Return to Transcripts main page
Powerful China Quake; Oklahoma Twister; Will a Clinton Win in West Virginia Even Matter?
Aired May 12, 2008 - 11:00 ET
THIS IS A RUSH TRANSCRIPT. THIS COPY MAY NOT BE IN ITS FINAL FORM AND MAY BE UPDATED.
TONY HARRIS, CNN ANCHOR: And good morning again, everyone. You're informed with CNN.
I'm Tony Harris.
BETTY NGUYEN, CNN ANCHOR: And I'm Betty Nguyen, in for Heidi Collins.
HARRIS: Developments keeping coming in to the CNN NEWSROOM this Monday, May 12th.
Here's what's on the rundown.
NGUYEN: Earthquake with an enormous impact. A China quake felt for 1,000 miles, with thousands feared dead.
HARRIS: It was a Mother's Day weekend to remember for the wrong reasons. Dozens of tornadoes lead to cleanup in several communities and maybe the last straw for one town.
NGUYEN: And she has lost her lead in the superdelegate sweepstakes. What can a West Virginia do for Hillary Clinton?
In the NEWSROOM.
Let's get straight to it. The death toll in the powerful China earthquake now reported, get this, this number, 7,600 and rising. Its not over yet.
We are looking into reports that a chemical plant has been leveled. Hundreds of people have been evacuated. Here's what we know so far.
Just minutes ago, President Bush extended condolences to the families of those victims, and the countless people who have been injured. At least 50 bodies have been pulled from the rubble of a high school that collapsed. Almost 900 students were buried in that rubble. And reports say some buried teenagers are struggling to break loose from underneath the ruins -- can you imagine? -- while others are crying out for help.
The 7.8 magnitude quake was felt in most parts of China. China's vast military is leading the recovery efforts.
HARRIS: Let's get right to CNN Beijing Bureau Chief Jaime Florcruz. Jaime, if you would, give us the latest information. Betty's just shared what we know. But from Beijing, what's the latest?
Jaime Florcruz is in Beijing. He is our Beijing bureau chief.
And Jaime, if you would, if you can hear me now, what is the latest from your location and what you're hearing from news agencies and from the government?
JAIME FLORCRUZ, CNN BEIJING BUREAU CHIEF: Tony, the death toll from the massive earthquake that hit the Sichuan Province continues to rise. Now the official media saying that as many as 7,000 people are believed to have died. And the death toll could still rise as the officials begin to assess the situation there.
They're trying to still get to the epicenter. The communications and transport links have been cut off. But another bad news is that somewhere near the epicenter, chemical plants were disrupted and destroyed. They were believed to have leaks there which forced the evacuation of some 6,000 people.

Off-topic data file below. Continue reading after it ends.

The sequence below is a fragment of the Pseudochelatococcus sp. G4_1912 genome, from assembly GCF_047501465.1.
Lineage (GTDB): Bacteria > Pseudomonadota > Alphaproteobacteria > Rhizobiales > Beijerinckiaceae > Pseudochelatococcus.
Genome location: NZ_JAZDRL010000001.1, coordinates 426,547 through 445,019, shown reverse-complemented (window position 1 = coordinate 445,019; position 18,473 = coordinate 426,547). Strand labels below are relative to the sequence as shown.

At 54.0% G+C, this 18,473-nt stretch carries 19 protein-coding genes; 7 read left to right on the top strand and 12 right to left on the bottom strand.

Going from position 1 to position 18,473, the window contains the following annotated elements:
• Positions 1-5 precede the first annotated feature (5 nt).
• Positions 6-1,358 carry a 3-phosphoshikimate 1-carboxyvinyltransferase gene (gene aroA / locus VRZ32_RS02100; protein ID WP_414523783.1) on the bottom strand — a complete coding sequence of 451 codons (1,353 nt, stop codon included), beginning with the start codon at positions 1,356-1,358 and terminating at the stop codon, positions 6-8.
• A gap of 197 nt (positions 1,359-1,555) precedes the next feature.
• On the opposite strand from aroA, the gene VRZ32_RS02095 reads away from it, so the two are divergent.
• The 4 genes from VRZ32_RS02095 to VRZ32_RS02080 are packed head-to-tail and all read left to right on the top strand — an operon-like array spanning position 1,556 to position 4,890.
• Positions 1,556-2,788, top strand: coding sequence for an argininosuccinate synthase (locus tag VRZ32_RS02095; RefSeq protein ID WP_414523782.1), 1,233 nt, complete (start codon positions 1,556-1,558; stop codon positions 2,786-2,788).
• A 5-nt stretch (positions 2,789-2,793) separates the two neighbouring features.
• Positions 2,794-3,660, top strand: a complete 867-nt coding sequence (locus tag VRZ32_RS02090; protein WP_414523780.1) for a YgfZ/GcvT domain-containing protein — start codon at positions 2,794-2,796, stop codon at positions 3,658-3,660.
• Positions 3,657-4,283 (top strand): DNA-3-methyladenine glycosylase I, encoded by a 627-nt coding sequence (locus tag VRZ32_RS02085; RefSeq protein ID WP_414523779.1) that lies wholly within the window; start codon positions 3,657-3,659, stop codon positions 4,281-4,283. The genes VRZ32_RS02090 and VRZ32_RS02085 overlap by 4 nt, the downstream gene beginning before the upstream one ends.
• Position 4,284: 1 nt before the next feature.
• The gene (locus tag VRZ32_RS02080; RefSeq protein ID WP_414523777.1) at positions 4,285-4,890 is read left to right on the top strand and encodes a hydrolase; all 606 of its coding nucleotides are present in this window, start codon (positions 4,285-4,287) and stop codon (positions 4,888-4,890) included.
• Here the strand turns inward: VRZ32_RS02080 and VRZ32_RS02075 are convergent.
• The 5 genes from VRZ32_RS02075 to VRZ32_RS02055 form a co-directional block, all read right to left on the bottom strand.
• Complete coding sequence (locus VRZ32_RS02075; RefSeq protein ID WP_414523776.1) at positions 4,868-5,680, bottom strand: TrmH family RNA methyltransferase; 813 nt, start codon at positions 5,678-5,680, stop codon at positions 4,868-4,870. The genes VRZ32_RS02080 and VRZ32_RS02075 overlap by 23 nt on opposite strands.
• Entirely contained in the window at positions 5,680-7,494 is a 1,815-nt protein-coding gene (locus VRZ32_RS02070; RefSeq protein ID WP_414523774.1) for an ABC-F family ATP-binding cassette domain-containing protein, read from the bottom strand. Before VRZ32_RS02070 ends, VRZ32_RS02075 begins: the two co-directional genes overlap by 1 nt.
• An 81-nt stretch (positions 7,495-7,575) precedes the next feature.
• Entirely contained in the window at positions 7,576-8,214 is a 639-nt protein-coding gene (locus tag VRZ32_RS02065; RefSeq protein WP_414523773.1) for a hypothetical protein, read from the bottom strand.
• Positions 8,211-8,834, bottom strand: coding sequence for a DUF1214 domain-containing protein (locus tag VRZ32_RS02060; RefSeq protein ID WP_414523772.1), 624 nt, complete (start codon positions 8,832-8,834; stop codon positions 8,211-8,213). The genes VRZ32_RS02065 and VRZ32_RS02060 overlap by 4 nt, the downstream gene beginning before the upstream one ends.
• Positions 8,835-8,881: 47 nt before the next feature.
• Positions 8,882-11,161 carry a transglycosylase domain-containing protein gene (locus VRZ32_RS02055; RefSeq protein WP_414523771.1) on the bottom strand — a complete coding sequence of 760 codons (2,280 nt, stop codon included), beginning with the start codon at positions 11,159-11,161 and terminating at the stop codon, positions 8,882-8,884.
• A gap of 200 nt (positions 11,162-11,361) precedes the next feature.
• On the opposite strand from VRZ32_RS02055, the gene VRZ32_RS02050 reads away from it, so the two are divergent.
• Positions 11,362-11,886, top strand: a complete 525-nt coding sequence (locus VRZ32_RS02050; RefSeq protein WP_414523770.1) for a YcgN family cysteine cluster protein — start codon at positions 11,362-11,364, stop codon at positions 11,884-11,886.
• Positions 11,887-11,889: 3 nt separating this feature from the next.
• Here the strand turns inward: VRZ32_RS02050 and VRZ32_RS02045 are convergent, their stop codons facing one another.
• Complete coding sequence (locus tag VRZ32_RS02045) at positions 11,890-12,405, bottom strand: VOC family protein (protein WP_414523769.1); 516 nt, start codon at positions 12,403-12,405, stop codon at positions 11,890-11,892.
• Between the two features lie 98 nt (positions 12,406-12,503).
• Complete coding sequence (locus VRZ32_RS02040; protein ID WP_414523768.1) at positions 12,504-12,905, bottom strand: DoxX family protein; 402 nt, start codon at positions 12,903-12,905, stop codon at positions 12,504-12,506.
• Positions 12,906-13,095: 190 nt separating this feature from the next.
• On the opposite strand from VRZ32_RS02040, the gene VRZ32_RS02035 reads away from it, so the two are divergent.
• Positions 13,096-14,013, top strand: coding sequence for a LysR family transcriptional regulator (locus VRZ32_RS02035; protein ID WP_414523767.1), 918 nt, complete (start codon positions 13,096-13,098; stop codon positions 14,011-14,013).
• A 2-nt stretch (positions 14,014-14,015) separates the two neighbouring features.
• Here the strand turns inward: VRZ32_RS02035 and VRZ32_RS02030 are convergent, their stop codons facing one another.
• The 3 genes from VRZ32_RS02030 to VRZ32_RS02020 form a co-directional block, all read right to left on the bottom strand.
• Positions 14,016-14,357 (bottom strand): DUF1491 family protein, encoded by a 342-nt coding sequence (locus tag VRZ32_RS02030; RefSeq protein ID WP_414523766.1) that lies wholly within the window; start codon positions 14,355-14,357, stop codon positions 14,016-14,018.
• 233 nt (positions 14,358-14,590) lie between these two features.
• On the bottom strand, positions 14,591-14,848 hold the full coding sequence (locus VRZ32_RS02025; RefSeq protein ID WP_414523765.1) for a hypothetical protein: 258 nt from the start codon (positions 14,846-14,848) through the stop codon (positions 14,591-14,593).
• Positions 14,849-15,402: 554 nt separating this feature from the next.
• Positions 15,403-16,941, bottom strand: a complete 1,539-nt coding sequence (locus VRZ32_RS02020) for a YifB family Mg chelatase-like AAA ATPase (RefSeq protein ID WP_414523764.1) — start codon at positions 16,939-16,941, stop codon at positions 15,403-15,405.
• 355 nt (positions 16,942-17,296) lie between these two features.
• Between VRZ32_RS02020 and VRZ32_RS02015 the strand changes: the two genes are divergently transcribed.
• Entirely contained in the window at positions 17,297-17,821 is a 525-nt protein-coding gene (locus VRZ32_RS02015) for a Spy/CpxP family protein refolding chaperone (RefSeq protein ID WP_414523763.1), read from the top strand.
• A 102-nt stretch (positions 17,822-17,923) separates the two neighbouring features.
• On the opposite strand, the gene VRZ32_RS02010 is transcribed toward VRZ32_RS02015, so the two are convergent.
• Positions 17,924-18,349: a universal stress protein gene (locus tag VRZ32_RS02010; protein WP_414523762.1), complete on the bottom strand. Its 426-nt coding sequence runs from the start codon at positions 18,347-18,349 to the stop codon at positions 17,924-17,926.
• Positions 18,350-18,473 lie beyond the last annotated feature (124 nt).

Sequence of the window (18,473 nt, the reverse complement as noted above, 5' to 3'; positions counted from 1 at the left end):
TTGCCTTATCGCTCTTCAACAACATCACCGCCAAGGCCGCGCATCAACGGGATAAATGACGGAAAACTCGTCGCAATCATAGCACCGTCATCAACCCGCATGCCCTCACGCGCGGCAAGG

Hundreds are believed to be trapped there. A very serious situation there which could still raise the possibility of the death toll rising as more news comes, as dribs and drabs of information comes in from the epicenter in Sichuan Province -- Tony.
HARRIS: OK. Jaime Florcruz for us, our Beijing bureau chief.
Jaime, appreciate it. Thank you.
NGUYEN: Well, back here in the U.S., they are picking up the pieces today in the Plains and the Southeast after a series of violent storms and tornadoes over the weekend. At least 22 people killed across Oklahoma, Missouri and Georgia.
A deadly Midwest tornado ripped through this part of Oklahoma. The twister was a mile wide at times. And all that's left of this house right here -- well, pan down and you'll see it. It's just that, the bathroom.
Tornadoes also tore through Arkansas. The high winds crumpled sheet metal like it was paper, snapped utility poles like matchsticks. Several cars flipped over.
And Georgia declared state of emergency in six counties on Sunday. President Bush has already promised federal aid for those hardest hit areas. And the head of FEMA will be touring those regions tomorrow.
So, let's get you to Picher, Oklahoma, because it's one of the areas hardest hit. Our Susan Candiotti is there. She's been there all morning long.
And just, really, as we get a look at what's behind you, it's hard to believe that people were able to dig themselves out of that rubble and survive this storm. SUSAN CANDIOTTI, CNN NATIONAL CORRESPONDENT: And yet they did. Six people did not survive. Of course, it doesn't sound like a very large number, but to their families and the people who knew them here in this very small community, it means a lot.
This, of course, is day three after that killer tornado swept through the former mining town of Picher, Oklahoma, on the decline for several years because of contamination from these gravel pits. Lead and zinc, air pollution, water pollution, even land cave-ins.
We want to show you some of the destruction here just across the street from some of those mines. Here we've got twisted metal. An example of that, all kinds of wood strewn all over the place with nails sticking out.
Look at this house here. There's barely anything left of it. And this was one of the houses that had been condemned a few years ago because the land here is simply not safe. It's not settled. There have been cave-ins, as I' indicated.
Now, authorities have summarized the loss of life here, those who did not make it. Here is someone from the Oklahoma State Highway Patrol.
(BEGIN VIDEO CLIP)
CAPT. CHRIS WEST, OKLAHOMA HIGHWAY PATROL: We're standing at a fatality count of six. That's two males and four females. Last night, or yesterday afternoon, we ended the search. We had brought dogs in to go through some of the rubble to determine that everybody had been accounted for.